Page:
Alpari (US) dismisses “Last Look” legal action against Citi, Morgan Stanley
The “Last Look” action that the defunct FX broker filed against a number of leading banks has been dismissed.
There have been some surprising developments with regard to the legal action that now defunct FX broker Alpari (US) has filed against a number of major banks, including Citigroup Inc (NYSE:C).
Today, the counsel for Alpari (US) filed letters with the New York Southern District Court, informing it of the voluntary dismissal of the case without prejudice. At the moment of posting this article, two letters have been filed with the court – they concern the dismissal of the legal action against Citigroup and Morgan Stanley. There are a number of other banks targeted in the “Last Look” action and it is possible that the action against them will also be dismissed.
In the Letters concerning the cases against Citi and Morgan Stanley, Alpari (US) says that:
“Voluntary dismissal is proper because: (1) defendants have not filed an answer, a motion to dismiss or a motion for summary judgment; (2) this dismissal will not bind or prejudice any party or member of the putative class, as the court has not considered or certified any class in this litigation thus far; and (3) this voluntary dismissal was entered into voluntarily by Plaintiffs with no promise or expectation of any payment of money or any consideration whatsoever. All parties to this litigation shall bear their respective costs.”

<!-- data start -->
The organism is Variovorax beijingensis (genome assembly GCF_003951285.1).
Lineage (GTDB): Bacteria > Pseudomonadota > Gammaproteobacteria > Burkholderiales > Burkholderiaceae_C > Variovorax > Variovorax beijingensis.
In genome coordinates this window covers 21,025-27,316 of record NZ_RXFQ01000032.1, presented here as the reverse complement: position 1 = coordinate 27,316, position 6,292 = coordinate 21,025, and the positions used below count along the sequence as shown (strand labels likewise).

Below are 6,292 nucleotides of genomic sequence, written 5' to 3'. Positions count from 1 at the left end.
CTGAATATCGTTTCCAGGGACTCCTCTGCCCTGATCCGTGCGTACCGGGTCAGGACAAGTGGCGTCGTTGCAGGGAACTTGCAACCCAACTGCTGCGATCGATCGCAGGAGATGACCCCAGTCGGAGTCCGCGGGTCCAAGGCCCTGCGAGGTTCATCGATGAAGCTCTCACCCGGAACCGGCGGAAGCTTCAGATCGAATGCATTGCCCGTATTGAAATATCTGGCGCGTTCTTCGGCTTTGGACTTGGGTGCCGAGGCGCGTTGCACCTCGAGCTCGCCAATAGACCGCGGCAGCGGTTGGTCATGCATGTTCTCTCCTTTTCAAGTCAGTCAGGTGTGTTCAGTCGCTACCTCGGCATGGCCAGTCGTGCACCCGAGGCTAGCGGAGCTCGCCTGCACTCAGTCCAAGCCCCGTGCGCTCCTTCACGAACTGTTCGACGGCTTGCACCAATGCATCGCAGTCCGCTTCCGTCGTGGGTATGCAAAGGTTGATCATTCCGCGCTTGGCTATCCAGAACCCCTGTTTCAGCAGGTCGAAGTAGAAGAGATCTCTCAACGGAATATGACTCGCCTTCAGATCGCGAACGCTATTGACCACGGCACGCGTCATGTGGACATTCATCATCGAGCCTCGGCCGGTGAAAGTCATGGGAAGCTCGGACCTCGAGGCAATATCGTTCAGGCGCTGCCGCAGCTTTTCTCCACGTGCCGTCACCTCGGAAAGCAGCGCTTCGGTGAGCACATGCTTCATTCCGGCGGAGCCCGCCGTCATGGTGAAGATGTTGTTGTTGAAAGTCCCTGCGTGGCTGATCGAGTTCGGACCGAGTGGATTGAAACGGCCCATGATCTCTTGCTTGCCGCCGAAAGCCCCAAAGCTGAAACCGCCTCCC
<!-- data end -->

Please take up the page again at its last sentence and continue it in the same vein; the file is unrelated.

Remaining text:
In its legal action against Citi, Alpari (US) claimed that from January 1, 2008 to June 30, 2016, Citigroup “used Last Look to reject millions of trades that would have been otherwise executed but for Citigroup reneging on its matched orders”.
Concerning Morgan Stanley, according to the allegations, the bank first used this intentional delay, its Last Look, on Matrix at least as early as 2009, and on Currenex as early as January 1, 2008. On Matrix, Morgan Stanley further applied Last Look to all API/FIX and ECN trades, as well as a portion of those customers using Morgan Stanley’s GUI.
All of the defendants were accused of breach of contracts on their proprietary trading platforms, breach of contracts on ECNs, as well as of unjust enrichment.